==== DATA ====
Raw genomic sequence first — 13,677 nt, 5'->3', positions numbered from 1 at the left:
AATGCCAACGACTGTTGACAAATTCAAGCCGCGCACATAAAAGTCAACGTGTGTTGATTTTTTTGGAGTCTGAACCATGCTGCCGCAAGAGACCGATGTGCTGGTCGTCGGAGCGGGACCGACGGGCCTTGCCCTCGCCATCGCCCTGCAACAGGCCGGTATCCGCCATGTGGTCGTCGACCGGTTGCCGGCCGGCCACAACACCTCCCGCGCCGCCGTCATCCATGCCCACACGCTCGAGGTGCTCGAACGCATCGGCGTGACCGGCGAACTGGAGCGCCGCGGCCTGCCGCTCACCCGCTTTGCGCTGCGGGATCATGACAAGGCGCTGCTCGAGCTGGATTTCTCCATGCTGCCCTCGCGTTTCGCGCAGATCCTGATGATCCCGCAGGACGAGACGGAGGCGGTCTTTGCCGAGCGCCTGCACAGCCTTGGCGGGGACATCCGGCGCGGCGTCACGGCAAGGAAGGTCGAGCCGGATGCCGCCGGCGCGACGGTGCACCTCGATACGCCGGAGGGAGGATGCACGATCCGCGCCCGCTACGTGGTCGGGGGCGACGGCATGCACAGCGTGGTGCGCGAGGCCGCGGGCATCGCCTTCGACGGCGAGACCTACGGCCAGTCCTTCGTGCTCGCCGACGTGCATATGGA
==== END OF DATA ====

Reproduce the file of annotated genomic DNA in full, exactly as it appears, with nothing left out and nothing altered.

Raw genomic sequence first — 13,677 nt, 5'->3', positions numbered from 1 at the left:
AATGCCAACGACTGTTGACAAATTCAAGCCGCGCACATAAAAGTCAACGTGTGTTGATTTTTTTGGAGTCTGAACCATGCTGCCGCAAGAGACCGATGTGCTGGTCGTCGGAGCGGGACCGACGGGCCTTGCCCTCGCCATCGCCCTGCAACAGGCCGGTATCCGCCATGTGGTCGTCGACCGGTTGCCGGCCGGCCACAACACCTCCCGCGCCGCCGTCATCCATGCCCACACGCTCGAGGTGCTCGAACGCATCGGCGTGACCGGCGAACTGGAGCGCCGCGGCCTGCCGCTCACCCGCTTTGCGCTGCGGGATCATGACAAGGCGCTGCTCGAGCTGGATTTCTCCATGCTGCCCTCGCGTTTCGCGCAGATCCTGATGATCCCGCAGGACGAGACGGAGGCGGTCTTTGCCGAGCGCCTGCACAGCCTTGGCGGGGACATCCGGCGCGGCGTCACGGCAAGGAAGGTCGAGCCGGATGCCGCCGGCGCGACGGTGCACCTCGATACGCCGGAGGGAGGATGCACGATCCGCGCCCGCTACGTGGTCGGGGGCGACGGCATGCACAGCGTGGTGCGCGAGGCCGCGGGCATCGCCTTCGACGGCGAGACCTACGGCCAGTCCTTCGTGCTCGCCGACGTGCATATGGA